It's in description of line cards and configuration guide for Etherchannel -

    ....
    The Catalyst 4000/4500 Series 6-port Gigabit Ethernet line card provides six
    ports of dedicated 1000BASE-X Gigabit Ethernet uplinks for high-speed backbone
    ....
    The Cisco Catalyst 4000/4500 Series 18-Port Gigabit Ethernet line card provides
    two ports of dedicated 1000BASE-X GBIC-based Gigabit Ethernet uplinks, as well
    as up to 16 GBIC-based ports for high-performance Gigabit Ethernet server
    connectivity. The 16 server ports can burst to Gigabit Ethernet line rate and
    share 8 Gbps of full-duplex bandwidth into the switching fabric.
    ....
    The Cisco Catalyst 4000/4500 Series 48-port 10/100/1000BASE-T line card ... The
    48 ports can burst to Gigabit Ethernet line rate and share 6 Gbps of full-duplex
    bandwidth into the switching fabric. The amount of oversubscription can be
    controlled by varying the number of ports used at 1000 Mbps.
    ....

    WR> only get worse if one expanded to 96 ports (2 x 48). The 4948 I
    WR> see has 96 Gbps switch fabric, which is undersubscribed 1:2...
    WR> but one could imagine something like that it had two separate 48
    WR> Gbps fabrics, one for input and the other for output.

    No, 4948 is indeed has 96Gbps fabric. 48 ports x 1Gbps x 2 for full-duplex.

    With best regards,
    Andrey.
     
    Andrey Tarasov, Oct 23, 2004
    #5
  6. Hello, Walter!
    You wrote on 22 Oct 2004 21:59:04 GMT:

    WR> I just had another look at the specs on the 4948; I do not see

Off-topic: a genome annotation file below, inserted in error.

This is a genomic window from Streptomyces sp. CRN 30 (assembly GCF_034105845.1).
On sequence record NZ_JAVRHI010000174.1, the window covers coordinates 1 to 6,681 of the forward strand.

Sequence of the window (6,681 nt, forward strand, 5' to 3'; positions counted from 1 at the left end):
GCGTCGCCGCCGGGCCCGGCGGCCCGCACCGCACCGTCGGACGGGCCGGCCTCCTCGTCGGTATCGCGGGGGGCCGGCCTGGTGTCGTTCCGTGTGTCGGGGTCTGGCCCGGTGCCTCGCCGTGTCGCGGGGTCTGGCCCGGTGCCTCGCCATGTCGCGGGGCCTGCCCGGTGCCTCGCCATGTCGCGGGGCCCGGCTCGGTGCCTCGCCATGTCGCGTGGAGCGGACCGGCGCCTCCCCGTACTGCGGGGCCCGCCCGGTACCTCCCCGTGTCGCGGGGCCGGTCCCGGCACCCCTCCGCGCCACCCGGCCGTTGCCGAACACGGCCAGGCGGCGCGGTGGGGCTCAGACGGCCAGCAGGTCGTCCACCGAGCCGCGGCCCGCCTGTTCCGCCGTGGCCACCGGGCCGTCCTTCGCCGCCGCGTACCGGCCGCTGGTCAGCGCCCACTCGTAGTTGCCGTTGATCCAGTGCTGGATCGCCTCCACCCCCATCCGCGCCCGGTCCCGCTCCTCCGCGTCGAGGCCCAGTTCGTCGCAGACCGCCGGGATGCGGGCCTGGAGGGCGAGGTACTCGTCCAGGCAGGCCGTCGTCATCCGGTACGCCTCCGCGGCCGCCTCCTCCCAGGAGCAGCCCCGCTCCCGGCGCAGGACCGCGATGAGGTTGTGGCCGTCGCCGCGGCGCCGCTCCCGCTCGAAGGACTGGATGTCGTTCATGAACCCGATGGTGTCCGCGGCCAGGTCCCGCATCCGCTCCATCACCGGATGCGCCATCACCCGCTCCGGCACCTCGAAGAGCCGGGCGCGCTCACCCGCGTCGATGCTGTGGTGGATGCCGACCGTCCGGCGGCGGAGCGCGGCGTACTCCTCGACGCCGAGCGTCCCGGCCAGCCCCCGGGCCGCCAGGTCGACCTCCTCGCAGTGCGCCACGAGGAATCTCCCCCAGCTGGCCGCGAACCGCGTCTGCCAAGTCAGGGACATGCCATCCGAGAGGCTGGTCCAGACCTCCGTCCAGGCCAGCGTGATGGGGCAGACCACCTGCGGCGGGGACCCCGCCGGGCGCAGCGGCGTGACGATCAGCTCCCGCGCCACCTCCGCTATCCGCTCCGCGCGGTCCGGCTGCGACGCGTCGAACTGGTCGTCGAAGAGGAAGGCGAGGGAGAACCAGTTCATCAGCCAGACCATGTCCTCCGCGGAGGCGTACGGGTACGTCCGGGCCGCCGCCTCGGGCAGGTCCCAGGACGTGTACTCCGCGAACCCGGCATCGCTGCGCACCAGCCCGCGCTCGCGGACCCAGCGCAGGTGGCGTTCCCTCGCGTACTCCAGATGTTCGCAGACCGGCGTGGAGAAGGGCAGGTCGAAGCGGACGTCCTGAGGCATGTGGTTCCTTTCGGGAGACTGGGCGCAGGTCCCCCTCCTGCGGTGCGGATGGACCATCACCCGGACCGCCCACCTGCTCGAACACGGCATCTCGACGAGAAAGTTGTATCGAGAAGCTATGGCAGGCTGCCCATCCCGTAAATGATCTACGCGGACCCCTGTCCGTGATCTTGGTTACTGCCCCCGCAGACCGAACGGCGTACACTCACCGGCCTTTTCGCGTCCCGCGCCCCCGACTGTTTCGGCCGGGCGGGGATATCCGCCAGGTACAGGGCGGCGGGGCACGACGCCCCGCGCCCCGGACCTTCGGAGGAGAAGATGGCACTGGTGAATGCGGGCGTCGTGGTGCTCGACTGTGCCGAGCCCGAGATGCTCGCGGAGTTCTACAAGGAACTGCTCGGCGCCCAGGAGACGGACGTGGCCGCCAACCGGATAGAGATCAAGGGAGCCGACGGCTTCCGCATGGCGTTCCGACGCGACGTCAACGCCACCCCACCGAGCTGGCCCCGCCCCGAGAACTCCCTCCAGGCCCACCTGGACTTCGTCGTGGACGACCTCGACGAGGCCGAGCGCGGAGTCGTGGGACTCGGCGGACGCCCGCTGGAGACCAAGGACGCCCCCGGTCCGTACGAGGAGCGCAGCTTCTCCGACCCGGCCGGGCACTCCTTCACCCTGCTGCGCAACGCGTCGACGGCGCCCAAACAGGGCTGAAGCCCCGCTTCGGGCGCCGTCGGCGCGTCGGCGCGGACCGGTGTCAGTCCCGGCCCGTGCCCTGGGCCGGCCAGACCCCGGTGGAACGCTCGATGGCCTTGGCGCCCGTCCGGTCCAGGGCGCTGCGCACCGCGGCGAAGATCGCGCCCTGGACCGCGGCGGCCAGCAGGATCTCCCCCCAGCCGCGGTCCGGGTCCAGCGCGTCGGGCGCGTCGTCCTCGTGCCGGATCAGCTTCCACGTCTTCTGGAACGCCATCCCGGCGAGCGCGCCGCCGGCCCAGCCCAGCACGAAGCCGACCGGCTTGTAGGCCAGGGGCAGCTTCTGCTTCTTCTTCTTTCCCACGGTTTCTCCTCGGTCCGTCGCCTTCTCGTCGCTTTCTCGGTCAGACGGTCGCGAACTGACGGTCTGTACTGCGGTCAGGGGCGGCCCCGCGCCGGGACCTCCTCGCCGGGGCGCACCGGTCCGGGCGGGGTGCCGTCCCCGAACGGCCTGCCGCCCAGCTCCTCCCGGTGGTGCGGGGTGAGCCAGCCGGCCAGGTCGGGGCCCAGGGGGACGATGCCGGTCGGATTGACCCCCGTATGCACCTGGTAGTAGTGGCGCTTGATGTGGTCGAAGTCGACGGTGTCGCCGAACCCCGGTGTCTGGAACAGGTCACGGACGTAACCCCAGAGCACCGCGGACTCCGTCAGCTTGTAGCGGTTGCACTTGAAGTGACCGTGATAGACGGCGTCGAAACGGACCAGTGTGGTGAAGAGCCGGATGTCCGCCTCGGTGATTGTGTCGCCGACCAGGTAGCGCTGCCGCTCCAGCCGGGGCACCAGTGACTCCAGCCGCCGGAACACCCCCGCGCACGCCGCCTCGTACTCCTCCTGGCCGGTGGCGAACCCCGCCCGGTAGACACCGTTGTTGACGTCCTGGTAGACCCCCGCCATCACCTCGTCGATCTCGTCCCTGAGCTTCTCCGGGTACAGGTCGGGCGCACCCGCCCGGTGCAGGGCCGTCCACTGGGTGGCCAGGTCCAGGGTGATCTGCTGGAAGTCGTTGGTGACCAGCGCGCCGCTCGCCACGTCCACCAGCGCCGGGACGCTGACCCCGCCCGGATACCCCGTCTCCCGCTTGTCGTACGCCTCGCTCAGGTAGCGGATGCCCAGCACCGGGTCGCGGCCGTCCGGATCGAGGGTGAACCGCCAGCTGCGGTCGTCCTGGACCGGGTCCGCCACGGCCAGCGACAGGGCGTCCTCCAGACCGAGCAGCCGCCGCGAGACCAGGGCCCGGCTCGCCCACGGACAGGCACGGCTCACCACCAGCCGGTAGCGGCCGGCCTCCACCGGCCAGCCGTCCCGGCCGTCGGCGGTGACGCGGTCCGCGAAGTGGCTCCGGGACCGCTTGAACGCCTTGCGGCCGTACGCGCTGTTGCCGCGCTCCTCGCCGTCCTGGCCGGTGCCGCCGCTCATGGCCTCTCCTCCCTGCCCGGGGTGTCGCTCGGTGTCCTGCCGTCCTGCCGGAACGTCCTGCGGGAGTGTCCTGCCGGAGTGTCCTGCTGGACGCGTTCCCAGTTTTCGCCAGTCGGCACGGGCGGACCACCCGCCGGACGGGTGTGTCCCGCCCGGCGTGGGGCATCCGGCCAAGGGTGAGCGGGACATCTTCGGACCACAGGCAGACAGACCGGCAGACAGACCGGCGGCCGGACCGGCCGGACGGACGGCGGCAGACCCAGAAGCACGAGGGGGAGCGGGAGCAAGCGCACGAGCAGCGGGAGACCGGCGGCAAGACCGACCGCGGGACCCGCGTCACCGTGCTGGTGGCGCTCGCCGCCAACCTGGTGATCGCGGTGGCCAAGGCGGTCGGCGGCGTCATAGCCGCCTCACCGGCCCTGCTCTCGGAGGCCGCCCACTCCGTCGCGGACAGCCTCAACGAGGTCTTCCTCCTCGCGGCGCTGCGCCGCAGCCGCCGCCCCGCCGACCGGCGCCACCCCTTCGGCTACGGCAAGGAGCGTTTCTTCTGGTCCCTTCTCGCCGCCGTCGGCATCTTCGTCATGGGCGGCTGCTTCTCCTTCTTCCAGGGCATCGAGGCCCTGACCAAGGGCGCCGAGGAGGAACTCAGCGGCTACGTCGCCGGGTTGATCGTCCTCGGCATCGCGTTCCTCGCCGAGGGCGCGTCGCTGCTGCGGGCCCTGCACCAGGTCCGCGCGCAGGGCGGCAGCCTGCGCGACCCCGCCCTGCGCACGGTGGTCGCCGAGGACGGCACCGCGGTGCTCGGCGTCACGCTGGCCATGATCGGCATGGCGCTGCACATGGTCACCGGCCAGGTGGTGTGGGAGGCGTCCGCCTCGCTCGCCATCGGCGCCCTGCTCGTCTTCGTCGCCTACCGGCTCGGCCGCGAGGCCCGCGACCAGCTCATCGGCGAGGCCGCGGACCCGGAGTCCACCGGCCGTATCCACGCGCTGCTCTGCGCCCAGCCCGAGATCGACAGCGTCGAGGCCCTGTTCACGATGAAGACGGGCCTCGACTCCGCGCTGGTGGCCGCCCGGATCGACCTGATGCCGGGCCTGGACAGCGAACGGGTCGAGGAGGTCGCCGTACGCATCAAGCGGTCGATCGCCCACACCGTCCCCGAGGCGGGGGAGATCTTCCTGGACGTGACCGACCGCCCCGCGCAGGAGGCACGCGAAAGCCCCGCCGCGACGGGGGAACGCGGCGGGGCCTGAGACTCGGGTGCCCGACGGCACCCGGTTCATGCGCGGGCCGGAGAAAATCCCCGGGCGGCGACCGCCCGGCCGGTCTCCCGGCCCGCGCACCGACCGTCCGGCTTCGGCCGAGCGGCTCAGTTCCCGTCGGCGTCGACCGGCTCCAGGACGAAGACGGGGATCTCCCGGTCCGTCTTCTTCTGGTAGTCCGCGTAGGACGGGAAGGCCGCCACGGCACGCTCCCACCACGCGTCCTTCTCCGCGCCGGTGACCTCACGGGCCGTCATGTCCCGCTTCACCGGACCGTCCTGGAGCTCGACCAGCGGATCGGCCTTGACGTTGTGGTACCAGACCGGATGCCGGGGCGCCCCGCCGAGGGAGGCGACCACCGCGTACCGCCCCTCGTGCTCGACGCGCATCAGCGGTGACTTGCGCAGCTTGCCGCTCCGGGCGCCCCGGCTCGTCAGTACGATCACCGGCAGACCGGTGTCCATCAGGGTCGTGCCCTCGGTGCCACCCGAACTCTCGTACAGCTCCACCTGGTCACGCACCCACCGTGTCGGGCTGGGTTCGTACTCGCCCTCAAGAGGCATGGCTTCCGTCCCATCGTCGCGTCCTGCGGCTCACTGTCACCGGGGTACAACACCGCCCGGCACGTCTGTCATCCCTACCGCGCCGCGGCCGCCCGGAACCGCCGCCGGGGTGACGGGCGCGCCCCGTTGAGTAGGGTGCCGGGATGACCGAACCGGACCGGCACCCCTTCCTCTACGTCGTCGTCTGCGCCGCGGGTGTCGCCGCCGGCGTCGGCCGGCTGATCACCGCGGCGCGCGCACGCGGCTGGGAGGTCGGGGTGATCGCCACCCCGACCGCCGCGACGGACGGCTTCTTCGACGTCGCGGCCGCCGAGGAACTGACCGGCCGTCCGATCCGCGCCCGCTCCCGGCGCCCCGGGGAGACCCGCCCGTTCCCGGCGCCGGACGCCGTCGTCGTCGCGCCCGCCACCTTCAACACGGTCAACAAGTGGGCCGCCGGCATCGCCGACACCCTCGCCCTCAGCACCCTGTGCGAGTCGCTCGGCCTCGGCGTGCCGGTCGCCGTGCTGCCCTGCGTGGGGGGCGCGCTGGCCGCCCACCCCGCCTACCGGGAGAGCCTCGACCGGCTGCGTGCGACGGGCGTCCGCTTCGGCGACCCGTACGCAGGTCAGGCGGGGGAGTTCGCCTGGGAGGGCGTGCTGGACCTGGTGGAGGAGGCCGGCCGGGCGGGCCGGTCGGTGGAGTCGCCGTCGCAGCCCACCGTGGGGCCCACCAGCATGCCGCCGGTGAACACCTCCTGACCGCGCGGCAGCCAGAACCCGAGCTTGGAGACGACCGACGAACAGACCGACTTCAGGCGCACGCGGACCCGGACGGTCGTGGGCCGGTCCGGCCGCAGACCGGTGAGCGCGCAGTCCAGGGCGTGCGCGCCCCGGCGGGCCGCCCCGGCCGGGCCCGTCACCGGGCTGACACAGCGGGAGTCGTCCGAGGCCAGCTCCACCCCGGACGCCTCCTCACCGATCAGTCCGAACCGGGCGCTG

WR> any stackability ?

    I don't think it will provide one. You still can daisy-chain them via regular
    GigE ports.

    WR> Looking at the 4000/4500 series cards -- is there a difference
    WR> between the PSTN gateway you mention, and the facilities provided
    WR> by the VIC-2FXS or VIC-2FXO, or VIX-2FXO-EU ?

    Well, I had something along T1 or PRI card in mind. There is AGM module for 4500
    where you can plug those (and FXO/FXS cards also) but I don't know much about
    it.

    With best regards,
    Andrey.
     
    Andrey Tarasov, Oct 23, 2004
    #6
  7. Walter Roberson

    AnyBody43 Guest

    I received the "8 Gbps" story for this card from a supplier but
    I did not like the looks of it at all. I assumed that it was an
    error since I suspect that "since each slot in 4500 series
    has only 6Gbps" is true.

    We have 18 ports

    2 x 1G dedicated
    16 x 1G per block of 4 ports

    = 6G and not 8G.

    Just a thought.

    As regards the subject line, since neither are precisely defined
    it is difficult to make much of it at all. Just go with the marketing
    flow, read the specs, get in tow with someone who gets access to the NDA
    material and keeps up to date.

    Cisco for example used to (and may well still do) give their Gold
    partners consutlants detailed technical briefings on the inner
    workings of all of the kit. The material was often not available
    in written form:( The problem with this approach was that unless you
    are spending quite a bit it is difficult to get access to the material
    at all since the only people who have access to it are talking to
    customers that are spending millions.
     
    AnyBody43, Oct 23, 2004
    #7
  8. Hello, AnyBody43!
    You wrote on 23 Oct 2004 13:24:43 -0700:

    ??>> The Cisco Catalyst 4000/4500 Series 18-Port Gigabit Ethernet
    ??>> line card provides two ports of dedicated 1000BASE-X GBIC-based
    ??>> Gigabit Ethernet uplinks, as well as up to 16 GBIC-based ports
    ??>> for high-performance Gigabit Ethernet server connectivity. The
    ??>> 16 server ports can burst to Gigabit Ethernet line rate and
    ??>> share 8 Gbps of full-duplex bandwidth into the switching fabric.

    A> I received the "8 Gbps" story for this card from a supplier but
    A> I did not like the looks of it at all. I assumed that it was an
    A> error since I suspect that "since each slot in 4500 series
    A> has only 6Gbps" is true.

    A> We have 18 ports

    A> 2 x 1G dedicated
    A> 16 x 1G per block of 4 ports

    A> = 6G and not 8G.

    A> Just a thought.

    8Gbps _full-duplex_ So it's 4Gbps connection shared by 1 ports. 4:1
    oversubscription.

    With best regards,
    Andrey.
     
    Andrey Tarasov, Oct 23, 2004
    #8